China is due to co-fund a new nuclear powers station at Hinkley Point in southwest England, which is being built by French energy giant EDF. However, despite China backing the project and EDF giving the final investment decision the go ahead, British Prime Minister Theresa May surprised both France and China by deferring a decision over the plant.
It is rumored May was spooked by the idea of China having such close access to Britain's national infrastructure, amid fear of nuclear secrets being accessed by Beijing and second thoughts over allowing China to build another plant at Bradwell in the east of England.
The decision has rattled Beijing, whose media mouthpiece Xinhua, saying:
"London has recently made a positive step forward in trying to dilute uncertainties clouding its relations with Beijing following a controversial decision to delay a major nuclear power plant co-sponsored with China and France.
"Apparently, London's so-called 'national security' concerns over Chinese investment into the Hinkley Point C nuclear power plant could well endanger the bright new prospects the two nations' leadership have agreed to foster during Chinese President Xi Jinping' s visit to Britain last October.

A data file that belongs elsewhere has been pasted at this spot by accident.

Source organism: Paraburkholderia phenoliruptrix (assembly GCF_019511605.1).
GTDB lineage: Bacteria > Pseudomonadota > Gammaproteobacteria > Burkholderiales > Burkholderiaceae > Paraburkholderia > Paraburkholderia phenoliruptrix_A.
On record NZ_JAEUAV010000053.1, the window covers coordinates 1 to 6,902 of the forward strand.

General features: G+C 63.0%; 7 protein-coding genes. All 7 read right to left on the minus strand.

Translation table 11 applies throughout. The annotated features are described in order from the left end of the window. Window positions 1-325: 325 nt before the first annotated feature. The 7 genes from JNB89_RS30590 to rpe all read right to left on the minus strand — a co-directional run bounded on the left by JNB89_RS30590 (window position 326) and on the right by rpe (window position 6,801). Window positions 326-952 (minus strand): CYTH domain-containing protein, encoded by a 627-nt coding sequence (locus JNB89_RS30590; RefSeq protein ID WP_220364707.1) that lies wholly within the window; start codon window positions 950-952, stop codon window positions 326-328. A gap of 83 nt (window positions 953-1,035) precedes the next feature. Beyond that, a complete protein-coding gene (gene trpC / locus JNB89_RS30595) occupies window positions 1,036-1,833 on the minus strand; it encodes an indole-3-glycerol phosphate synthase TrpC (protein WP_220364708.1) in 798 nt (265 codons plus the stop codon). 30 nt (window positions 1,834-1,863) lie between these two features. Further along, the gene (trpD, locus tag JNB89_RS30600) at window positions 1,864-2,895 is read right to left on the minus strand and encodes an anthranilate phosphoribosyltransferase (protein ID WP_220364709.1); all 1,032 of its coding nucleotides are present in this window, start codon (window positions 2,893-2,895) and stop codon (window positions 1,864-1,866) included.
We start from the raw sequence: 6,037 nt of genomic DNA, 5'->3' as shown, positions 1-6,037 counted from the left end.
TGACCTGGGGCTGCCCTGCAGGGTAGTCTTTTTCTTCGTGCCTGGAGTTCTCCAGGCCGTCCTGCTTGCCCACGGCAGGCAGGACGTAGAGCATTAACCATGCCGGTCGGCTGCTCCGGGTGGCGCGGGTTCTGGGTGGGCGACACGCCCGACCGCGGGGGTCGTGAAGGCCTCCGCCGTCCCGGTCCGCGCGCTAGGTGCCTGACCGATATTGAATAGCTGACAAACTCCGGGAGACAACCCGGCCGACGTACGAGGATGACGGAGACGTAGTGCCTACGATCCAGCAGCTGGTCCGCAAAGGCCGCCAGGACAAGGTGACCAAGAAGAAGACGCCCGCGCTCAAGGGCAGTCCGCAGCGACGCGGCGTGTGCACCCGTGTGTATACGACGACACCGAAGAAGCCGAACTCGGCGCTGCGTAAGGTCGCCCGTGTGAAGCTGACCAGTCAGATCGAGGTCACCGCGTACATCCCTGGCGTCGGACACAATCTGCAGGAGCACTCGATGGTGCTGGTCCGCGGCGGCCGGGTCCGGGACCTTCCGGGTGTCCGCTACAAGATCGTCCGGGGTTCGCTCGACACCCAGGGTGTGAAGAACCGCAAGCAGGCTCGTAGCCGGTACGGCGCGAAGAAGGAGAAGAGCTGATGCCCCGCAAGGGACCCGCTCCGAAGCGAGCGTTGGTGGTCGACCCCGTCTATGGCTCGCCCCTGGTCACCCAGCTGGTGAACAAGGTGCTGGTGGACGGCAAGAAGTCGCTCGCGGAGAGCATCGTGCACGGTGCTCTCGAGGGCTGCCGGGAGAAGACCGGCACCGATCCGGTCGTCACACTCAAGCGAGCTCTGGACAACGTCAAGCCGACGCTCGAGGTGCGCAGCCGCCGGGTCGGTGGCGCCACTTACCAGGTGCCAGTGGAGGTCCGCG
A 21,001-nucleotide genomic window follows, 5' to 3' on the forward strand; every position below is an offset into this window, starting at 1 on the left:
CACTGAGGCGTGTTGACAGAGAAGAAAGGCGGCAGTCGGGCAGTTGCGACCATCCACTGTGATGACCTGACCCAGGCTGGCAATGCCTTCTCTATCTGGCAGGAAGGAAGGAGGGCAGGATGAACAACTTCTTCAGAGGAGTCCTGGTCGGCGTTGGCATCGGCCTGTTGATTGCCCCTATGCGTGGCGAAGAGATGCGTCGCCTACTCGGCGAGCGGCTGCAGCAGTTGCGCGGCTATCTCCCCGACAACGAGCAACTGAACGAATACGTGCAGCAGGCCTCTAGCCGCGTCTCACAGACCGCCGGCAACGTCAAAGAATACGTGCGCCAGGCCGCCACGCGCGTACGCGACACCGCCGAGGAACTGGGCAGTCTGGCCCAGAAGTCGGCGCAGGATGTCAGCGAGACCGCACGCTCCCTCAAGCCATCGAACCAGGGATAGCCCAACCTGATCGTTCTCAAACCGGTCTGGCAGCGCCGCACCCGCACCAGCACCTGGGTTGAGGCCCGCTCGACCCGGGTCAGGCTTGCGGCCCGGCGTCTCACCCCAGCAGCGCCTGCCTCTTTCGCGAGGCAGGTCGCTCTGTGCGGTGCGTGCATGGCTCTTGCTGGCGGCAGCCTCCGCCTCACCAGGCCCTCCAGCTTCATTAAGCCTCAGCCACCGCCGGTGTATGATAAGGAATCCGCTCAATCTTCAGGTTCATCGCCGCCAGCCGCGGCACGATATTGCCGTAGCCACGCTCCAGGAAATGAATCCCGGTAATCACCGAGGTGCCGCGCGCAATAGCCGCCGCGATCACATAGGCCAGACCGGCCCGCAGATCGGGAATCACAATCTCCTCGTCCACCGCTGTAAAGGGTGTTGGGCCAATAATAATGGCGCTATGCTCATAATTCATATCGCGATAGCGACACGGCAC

"The worries over the plant are as groundless as they are unnecessary. The Chinese investor only has one-third of the project's stakes while the French side holds all the rest. Thus it is impossible and commercially suicidal for the Chinese side to manipulate the project at its own will," said Xinhua.
EDF Energy in the UK has been planning to build a new nuclear station at Hinkley Point for several years, but the project has been bedeviled by financial uncertainty and technical issues. Despite the British Government agreeing a 'strike price' with EDF Energy in the UK, which guarantees EDF a price of US$141 MWh for generating electricity over 35 years and a debt guarantee, EDF could not go ahead with the project alone.
In October 2015, former Prime Minister David Cameron struck a deal allowing China to fund a third of the project, with a promise it would be preferred bidder to build another plant at Bradwell. Critics said allowing China such a foothold in the UK could compromise the UK's national security.